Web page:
Translation:Is that textbook thick?
But we are reading here. I believe that we will be able to understand the spoken language in a different... Time? We can practice our listening comprehension and no kanji will be needed, but as we are learning through this app, kanji is, most of the time, essential in writting... imo...
Well... I know I said 'we' would like kanji, but on principle I actually agree with tanshin. If you're only able to understand a word because you see it written in kanji, understanding spoken Japanese is going to be very difficult. It has so many homophones that if you can't recognize which word is being meant by the context in which it is said, you'll likely be at a total loss.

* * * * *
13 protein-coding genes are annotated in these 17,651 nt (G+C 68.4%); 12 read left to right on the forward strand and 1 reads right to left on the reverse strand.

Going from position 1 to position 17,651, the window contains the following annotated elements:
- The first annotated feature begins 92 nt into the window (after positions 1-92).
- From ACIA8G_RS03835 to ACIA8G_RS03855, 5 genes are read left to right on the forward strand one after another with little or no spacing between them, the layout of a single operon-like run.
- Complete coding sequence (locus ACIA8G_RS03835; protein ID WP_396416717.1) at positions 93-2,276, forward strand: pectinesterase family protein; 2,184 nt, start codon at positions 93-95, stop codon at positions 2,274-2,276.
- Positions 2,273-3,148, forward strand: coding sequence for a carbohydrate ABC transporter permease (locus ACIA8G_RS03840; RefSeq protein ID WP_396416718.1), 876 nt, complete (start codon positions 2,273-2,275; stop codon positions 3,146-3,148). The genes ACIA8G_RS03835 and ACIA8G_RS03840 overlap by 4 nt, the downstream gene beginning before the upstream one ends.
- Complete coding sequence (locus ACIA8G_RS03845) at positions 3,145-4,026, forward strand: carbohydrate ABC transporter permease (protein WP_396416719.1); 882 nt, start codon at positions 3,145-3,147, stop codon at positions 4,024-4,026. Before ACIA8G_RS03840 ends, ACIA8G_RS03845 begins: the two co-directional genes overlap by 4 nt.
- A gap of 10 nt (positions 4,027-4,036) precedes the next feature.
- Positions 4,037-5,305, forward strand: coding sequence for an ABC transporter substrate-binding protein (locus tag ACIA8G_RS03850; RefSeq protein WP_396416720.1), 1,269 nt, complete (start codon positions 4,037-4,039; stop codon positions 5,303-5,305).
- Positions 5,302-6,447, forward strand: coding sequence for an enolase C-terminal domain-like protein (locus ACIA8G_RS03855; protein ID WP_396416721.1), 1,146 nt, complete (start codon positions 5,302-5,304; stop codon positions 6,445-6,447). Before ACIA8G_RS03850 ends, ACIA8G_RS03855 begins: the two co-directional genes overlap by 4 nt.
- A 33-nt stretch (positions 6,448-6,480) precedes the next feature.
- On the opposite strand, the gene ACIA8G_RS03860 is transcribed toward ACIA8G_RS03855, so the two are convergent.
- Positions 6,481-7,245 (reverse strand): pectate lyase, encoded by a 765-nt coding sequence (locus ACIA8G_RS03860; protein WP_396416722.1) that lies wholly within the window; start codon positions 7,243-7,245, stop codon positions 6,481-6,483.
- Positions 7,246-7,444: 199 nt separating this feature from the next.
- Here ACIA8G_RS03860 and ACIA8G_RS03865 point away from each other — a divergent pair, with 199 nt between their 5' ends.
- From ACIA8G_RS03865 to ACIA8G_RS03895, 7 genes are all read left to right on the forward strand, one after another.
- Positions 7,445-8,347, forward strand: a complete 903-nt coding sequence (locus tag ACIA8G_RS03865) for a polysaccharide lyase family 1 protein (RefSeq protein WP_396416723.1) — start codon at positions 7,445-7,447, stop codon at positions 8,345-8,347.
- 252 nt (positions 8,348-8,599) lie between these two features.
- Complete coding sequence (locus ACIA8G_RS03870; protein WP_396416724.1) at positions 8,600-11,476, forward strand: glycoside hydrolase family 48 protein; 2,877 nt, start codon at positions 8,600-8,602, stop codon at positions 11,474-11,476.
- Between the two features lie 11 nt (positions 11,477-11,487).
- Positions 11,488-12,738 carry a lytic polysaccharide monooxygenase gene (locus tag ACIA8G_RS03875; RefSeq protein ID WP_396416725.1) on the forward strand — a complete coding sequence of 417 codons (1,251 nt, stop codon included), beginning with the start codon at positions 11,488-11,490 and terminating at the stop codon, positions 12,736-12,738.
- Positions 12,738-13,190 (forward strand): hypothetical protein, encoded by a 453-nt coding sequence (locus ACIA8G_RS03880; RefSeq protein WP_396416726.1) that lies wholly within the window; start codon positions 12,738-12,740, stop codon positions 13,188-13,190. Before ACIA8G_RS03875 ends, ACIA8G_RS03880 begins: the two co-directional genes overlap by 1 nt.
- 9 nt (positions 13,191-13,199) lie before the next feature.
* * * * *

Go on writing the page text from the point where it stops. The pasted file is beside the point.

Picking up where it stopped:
I agree that having kanji would make for easier reading, but at this stage the Duo course isn't about reading; it's about learning the basics of an unfamiliar language. It's not a bad idea at all to start off learning words merely by their pronounciation and the commonly used context. From personal experience, I find kanji can be added to that mental tag at a later stage, but the other way around is tricky.
That depends on which kanji you use (hence Sirenhound's joke :D). There's 熱い (atsui) for hot food/drinks, an 暑い (atsui) for weather, and 厚い (atsui) for thickness of flat objects such as books/slices of bread. 太い (futoi) is 'thick' for generally long, round objects, e.g. pencils, tree branches, people, and some other things.
I agree, great work! However, I disagree with these things being "missing." Duolingo is both free and community driven. The community part is a strong component of this model that (hopefully) provides the extra details when people ask questions without requiring a "traditional" lessons to be written by a paid employee.
Always check the comments and ask questions. There are multitudes of useful questions and answers throughout the course!